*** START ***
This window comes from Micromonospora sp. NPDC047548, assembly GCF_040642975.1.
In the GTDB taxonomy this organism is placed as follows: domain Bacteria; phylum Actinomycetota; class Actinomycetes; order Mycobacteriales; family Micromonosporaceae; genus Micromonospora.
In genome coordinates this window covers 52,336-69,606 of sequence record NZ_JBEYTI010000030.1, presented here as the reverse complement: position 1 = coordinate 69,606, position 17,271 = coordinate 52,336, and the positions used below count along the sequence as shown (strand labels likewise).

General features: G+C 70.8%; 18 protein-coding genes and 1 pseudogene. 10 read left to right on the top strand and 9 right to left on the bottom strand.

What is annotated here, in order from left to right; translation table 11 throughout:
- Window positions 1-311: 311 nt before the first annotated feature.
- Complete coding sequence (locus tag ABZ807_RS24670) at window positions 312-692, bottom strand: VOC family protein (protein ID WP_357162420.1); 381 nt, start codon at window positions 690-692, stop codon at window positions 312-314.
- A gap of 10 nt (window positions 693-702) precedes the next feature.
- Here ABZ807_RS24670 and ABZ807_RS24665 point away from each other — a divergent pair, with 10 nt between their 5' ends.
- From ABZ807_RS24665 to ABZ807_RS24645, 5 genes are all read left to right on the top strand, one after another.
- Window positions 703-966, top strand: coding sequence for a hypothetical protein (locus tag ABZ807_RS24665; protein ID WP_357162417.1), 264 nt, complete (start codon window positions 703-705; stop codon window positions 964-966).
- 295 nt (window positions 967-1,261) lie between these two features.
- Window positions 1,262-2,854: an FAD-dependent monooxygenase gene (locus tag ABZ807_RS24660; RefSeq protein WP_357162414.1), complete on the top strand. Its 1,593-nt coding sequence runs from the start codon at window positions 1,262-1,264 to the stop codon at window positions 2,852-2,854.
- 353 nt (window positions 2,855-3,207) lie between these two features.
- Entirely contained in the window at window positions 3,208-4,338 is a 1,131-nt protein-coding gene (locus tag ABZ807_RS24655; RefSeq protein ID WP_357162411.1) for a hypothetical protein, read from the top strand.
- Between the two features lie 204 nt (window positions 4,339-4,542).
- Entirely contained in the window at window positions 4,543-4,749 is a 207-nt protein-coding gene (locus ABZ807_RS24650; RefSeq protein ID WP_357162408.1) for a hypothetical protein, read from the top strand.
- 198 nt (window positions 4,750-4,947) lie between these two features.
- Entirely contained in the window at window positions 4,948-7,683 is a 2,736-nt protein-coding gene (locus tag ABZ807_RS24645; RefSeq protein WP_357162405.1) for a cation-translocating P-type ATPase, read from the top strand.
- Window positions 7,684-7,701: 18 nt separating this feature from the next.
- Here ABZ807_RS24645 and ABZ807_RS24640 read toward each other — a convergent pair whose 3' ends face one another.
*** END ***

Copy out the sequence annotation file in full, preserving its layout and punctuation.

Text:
This window comes from Micromonospora sp. NPDC047548, assembly GCF_040642975.1.
In the GTDB taxonomy this organism is placed as follows: domain Bacteria; phylum Actinomycetota; class Actinomycetes; order Mycobacteriales; family Micromonosporaceae; genus Micromonospora.
In genome coordinates this window covers 52,336-69,606 of sequence record NZ_JBEYTI010000030.1, presented here as the reverse complement: position 1 = coordinate 69,606, position 17,271 = coordinate 52,336, and the positions used below count along the sequence as shown (strand labels likewise).

General features: G+C 70.8%; 18 protein-coding genes and 1 pseudogene. 10 read left to right on the top strand and 9 right to left on the bottom strand.

What is annotated here, in order from left to right; translation table 11 throughout:
- Window positions 1-311: 311 nt before the first annotated feature.
- Complete coding sequence (locus tag ABZ807_RS24670) at window positions 312-692, bottom strand: VOC family protein (protein ID WP_357162420.1); 381 nt, start codon at window positions 690-692, stop codon at window positions 312-314.
- A gap of 10 nt (window positions 693-702) precedes the next feature.
- Here ABZ807_RS24670 and ABZ807_RS24665 point away from each other — a divergent pair, with 10 nt between their 5' ends.
- From ABZ807_RS24665 to ABZ807_RS24645, 5 genes are all read left to right on the top strand, one after another.
- Window positions 703-966, top strand: coding sequence for a hypothetical protein (locus tag ABZ807_RS24665; protein ID WP_357162417.1), 264 nt, complete (start codon window positions 703-705; stop codon window positions 964-966).
- 295 nt (window positions 967-1,261) lie between these two features.
- Window positions 1,262-2,854: an FAD-dependent monooxygenase gene (locus tag ABZ807_RS24660; RefSeq protein WP_357162414.1), complete on the top strand. Its 1,593-nt coding sequence runs from the start codon at window positions 1,262-1,264 to the stop codon at window positions 2,852-2,854.
- 353 nt (window positions 2,855-3,207) lie between these two features.
- Entirely contained in the window at window positions 3,208-4,338 is a 1,131-nt protein-coding gene (locus tag ABZ807_RS24655; RefSeq protein ID WP_357162411.1) for a hypothetical protein, read from the top strand.
- Between the two features lie 204 nt (window positions 4,339-4,542).
- Entirely contained in the window at window positions 4,543-4,749 is a 207-nt protein-coding gene (locus ABZ807_RS24650; RefSeq protein ID WP_357162408.1) for a hypothetical protein, read from the top strand.
- 198 nt (window positions 4,750-4,947) lie between these two features.
- Entirely contained in the window at window positions 4,948-7,683 is a 2,736-nt protein-coding gene (locus tag ABZ807_RS24645; RefSeq protein WP_357162405.1) for a cation-translocating P-type ATPase, read from the top strand.
- Window positions 7,684-7,701: 18 nt separating this feature from the next.
- Here ABZ807_RS24645 and ABZ807_RS24640 read toward each other — a convergent pair whose 3' ends face one another.